Many of Van Horn's stories are autobiographical or ripped out of someone else's life. "Sometimes I do stories without really consulting [the people involved] and then have turmoil over releasing it - I'm ashamed to call them," she flips from sheep to wolf with a grin, "But if [anyone] ever bitched at me, I'd explain, `Look, c'mon, the story was pre-written! It was just the best story I had ever heard!'"
In one case, the true-life follow-up was even stranger than the told tale. In her story, "Ten Dollars for Two Minutes," Van Horn tells of the unwelcome, propositioning landlord who whipped out his johnson and then fell over dead of a heart attack. The hilarity of Van Horn's juxtapositions emphasizes the bizarre twist of fate. Life has a way of one-upping even an artist as odd as Van Horn: A friend sent her a book about the horny landlord. Apparently, he had been in some trouble in the military and spent the rest of his life trying to clear his name. "My friend marked the passage that said his wife `found him dead in the snow...' Oh sure! How 'bout `with his pants half off in my trailer'?"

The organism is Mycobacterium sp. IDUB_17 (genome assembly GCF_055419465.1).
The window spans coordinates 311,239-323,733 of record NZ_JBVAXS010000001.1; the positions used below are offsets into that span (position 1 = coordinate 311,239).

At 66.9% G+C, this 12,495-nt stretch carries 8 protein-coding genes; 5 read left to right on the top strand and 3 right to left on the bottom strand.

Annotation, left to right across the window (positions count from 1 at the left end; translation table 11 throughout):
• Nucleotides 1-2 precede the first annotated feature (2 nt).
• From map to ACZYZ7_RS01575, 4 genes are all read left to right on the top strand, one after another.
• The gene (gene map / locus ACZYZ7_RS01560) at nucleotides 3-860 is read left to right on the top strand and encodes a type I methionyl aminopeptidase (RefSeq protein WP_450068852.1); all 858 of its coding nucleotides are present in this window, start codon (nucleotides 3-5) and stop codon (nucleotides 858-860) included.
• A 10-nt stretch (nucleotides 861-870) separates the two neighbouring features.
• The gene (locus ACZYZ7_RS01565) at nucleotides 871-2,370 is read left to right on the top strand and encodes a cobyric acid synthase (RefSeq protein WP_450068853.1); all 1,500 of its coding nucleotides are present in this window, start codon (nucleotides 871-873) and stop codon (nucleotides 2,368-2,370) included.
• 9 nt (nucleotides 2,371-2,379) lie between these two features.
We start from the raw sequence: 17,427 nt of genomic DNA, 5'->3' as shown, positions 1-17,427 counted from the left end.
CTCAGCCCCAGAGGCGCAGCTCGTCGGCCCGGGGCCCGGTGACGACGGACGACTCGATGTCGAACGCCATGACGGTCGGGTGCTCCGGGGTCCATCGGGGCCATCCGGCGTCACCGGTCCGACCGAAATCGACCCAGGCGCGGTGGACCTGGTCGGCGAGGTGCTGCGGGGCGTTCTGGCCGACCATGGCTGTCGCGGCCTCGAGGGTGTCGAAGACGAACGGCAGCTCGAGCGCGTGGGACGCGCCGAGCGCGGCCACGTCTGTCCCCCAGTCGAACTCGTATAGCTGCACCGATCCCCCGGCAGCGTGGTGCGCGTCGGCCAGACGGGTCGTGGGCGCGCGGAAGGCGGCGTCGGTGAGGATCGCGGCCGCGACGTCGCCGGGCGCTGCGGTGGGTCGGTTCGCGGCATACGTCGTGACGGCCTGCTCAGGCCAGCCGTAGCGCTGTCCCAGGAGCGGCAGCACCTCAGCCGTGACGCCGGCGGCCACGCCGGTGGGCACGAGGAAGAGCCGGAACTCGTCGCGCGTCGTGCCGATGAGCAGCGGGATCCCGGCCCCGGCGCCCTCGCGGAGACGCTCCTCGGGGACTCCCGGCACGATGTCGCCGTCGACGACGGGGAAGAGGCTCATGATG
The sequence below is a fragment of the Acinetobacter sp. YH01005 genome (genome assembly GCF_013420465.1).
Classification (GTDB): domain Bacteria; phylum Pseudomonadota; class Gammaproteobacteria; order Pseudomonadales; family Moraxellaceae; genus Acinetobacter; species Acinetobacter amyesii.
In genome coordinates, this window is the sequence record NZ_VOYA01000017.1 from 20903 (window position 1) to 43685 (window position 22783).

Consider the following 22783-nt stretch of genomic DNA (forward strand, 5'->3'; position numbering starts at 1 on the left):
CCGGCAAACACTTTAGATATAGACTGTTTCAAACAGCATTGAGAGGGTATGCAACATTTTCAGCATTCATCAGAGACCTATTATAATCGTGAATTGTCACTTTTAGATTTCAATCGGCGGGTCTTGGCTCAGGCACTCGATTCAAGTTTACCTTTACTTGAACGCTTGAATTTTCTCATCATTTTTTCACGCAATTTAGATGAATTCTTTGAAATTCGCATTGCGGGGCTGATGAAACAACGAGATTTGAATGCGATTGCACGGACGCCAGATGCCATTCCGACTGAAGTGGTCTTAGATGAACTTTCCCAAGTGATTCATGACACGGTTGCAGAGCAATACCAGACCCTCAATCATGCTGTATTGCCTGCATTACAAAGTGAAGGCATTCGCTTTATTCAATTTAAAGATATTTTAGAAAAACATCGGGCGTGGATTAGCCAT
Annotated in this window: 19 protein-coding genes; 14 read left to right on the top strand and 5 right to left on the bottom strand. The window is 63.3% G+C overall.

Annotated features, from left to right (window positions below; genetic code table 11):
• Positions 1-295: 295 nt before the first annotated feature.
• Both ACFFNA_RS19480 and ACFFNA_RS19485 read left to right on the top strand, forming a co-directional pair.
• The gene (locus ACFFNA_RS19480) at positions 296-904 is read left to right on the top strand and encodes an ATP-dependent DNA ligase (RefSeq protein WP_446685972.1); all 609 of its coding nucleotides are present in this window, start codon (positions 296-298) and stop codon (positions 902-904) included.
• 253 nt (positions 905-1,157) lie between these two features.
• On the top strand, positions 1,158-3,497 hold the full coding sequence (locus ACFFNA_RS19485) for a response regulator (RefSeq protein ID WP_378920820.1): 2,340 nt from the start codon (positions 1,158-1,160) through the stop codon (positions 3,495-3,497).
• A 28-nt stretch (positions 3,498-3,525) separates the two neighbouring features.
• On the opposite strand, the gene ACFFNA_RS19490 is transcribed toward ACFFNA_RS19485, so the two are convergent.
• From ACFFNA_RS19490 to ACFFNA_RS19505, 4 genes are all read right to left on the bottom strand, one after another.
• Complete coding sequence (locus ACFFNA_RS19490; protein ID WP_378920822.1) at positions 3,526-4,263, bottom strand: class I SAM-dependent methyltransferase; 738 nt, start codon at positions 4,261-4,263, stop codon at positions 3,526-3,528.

Much the way guitar wankers credit Hendrix, comic strip women credit Van Horn. But the reluctant mentor focuses instead on her full plate of projects. Living in her funky, South Austin bungalow with her fire-fighting, car-racing, artist husband Scott, their daughter Ava, and five cats, she continues to scratch away in her backyard studio. She's in the latest Twisted Sisters comic and has recently been spotted as a fun-fur-bedecked go-go dancer for local band The Horsies. She's looking to expand her style, since scratchboard is so labor intensive. Her latest project is a fine art series documenting a slew of dead, blood-sucking mosquitoes, each of which she names. All, of course have feminine names, as females are the ones that bite.
Just say, "Penny." - K. X M.